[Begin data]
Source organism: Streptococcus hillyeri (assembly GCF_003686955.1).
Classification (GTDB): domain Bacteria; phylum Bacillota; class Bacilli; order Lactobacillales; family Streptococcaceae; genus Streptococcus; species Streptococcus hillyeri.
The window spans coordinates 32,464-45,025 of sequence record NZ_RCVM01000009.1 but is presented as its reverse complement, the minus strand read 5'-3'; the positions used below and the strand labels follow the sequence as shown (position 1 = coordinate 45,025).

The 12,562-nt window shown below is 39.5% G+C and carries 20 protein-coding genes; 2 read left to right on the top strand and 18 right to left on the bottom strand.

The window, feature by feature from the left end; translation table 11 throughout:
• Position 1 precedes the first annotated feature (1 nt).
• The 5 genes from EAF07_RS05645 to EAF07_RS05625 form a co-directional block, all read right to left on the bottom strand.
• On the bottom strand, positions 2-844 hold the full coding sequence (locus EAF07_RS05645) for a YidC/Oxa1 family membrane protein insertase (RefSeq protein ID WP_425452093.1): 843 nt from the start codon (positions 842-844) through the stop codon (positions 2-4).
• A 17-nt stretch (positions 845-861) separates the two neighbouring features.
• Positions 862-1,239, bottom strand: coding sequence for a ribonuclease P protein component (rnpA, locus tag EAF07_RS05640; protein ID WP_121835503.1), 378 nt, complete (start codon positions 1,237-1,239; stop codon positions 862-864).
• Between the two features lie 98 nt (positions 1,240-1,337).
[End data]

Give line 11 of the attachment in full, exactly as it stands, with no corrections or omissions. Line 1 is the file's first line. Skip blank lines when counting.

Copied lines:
• Between the two features lie 98 nt (positions 1,240-1,337).